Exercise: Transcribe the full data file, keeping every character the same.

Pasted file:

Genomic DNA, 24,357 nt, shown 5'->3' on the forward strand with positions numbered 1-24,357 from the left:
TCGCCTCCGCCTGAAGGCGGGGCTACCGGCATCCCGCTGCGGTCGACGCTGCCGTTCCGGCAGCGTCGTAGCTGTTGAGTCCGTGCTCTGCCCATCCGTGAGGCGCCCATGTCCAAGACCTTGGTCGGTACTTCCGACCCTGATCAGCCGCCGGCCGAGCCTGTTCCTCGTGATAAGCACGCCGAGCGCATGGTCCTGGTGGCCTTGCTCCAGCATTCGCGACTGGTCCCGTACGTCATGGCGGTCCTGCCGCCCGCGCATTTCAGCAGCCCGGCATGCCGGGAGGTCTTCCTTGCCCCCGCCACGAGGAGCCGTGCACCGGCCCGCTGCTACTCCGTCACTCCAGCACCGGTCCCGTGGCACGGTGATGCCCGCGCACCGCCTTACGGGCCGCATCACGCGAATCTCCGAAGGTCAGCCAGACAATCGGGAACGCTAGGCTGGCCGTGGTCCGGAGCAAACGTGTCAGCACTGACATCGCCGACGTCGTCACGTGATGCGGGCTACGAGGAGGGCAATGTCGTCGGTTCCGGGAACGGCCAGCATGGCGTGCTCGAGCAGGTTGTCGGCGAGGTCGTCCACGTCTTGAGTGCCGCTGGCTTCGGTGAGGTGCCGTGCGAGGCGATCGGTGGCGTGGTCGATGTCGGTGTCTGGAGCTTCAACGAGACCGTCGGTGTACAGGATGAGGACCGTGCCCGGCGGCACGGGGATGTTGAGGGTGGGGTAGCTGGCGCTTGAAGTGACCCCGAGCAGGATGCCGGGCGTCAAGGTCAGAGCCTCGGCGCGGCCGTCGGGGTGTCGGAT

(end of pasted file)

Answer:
Genomic DNA, 24,357 nt, shown 5'->3' on the forward strand with positions numbered 1-24,357 from the left:
TCGCCTCCGCCTGAAGGCGGGGCTACCGGCATCCCGCTGCGGTCGACGCTGCCGTTCCGGCAGCGTCGTAGCTGTTGAGTCCGTGCTCTGCCCATCCGTGAGGCGCCCATGTCCAAGACCTTGGTCGGTACTTCCGACCCTGATCAGCCGCCGGCCGAGCCTGTTCCTCGTGATAAGCACGCCGAGCGCATGGTCCTGGTGGCCTTGCTCCAGCATTCGCGACTGGTCCCGTACGTCATGGCGGTCCTGCCGCCCGCGCATTTCAGCAGCCCGGCATGCCGGGAGGTCTTCCTTGCCCCCGCCACGAGGAGCCGTGCACCGGCCCGCTGCTACTCCGTCACTCCAGCACCGGTCCCGTGGCACGGTGATGCCCGCGCACCGCCTTACGGGCCGCATCACGCGAATCTCCGAAGGTCAGCCAGACAATCGGGAACGCTAGGCTGGCCGTGGTCCGGAGCAAACGTGTCAGCACTGACATCGCCGACGTCGTCACGTGATGCGGGCTACGAGGAGGGCAATGTCGTCGGTTCCGGGAACGGCCAGCATGGCGTGCTCGAGCAGGTTGTCGGCGAGGTCGTCCACGTCTTGAGTGCCGCTGGCTTCGGTGAGGTGCCGTGCGAGGCGATCGGTGGCGTGGTCGATGTCGGTGTCTGGAGCTTCAACGAGACCGTCGGTGTACAGGATGAGGACCGTGCCCGGCGGCACGGGGATGTTGAGGGTGGGGTAGCTGGCGCTTGAAGTGACCCCGAGCAGGATGCCGGGCGTCAAGGTCAGAGCCTCGGCGCGGCCGTCGGGGTGTCGGAT